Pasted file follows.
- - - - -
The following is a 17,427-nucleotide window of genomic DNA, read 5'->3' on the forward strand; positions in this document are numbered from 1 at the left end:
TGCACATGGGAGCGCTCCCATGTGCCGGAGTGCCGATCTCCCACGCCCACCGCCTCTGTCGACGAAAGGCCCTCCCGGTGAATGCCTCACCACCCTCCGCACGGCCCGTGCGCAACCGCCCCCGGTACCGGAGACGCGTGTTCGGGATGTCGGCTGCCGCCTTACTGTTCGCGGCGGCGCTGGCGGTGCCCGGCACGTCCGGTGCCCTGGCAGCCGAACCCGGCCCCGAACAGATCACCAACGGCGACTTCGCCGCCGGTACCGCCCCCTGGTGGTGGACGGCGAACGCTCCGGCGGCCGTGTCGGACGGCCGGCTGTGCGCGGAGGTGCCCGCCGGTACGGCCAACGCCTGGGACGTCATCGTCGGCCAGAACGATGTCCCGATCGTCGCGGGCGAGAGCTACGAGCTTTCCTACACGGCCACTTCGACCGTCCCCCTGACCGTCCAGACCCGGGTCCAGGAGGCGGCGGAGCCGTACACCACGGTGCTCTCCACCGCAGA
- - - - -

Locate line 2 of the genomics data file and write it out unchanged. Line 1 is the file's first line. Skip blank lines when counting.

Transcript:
TGCACATGGGAGCGCTCCCATGTGCCGGAGTGCCGATCTCCCACGCCCACCGCCTCTGTCGACGAAAGGCCCTCCCGGTGAATGCCTCACCACCCTCCGCACGGCCCGTGCGCAACCGCCCCCGGTACCGGAGACGCGTGTTCGGGATGTCGGCTGCCGCCTTACTGTTCGCGGCGGCGCTGGCGGTGCCCGGCACGTCCGGTGCCCTGGCAGCCGAACCCGGCCCCGAACAGATCACCAACGGCGACTTCGCCGCCGGTACCGCCCCCTGGTGGTGGACGGCGAACGCTCCGGCGGCCGTGTCGGACGGCCGGCTGTGCGCGGAGGTGCCCGCCGGTACGGCCAACGCCTGGGACGTCATCGTCGGCCAGAACGATGTCCCGATCGTCGCGGGCGAGAGCTACGAGCTTTCCTACACGGCCACTTCGACCGTCCCCCTGACCGTCCAGACCCGGGTCCAGGAGGCGGCGGAGCCGTACACCACGGTGCTCTCCACCGCAGA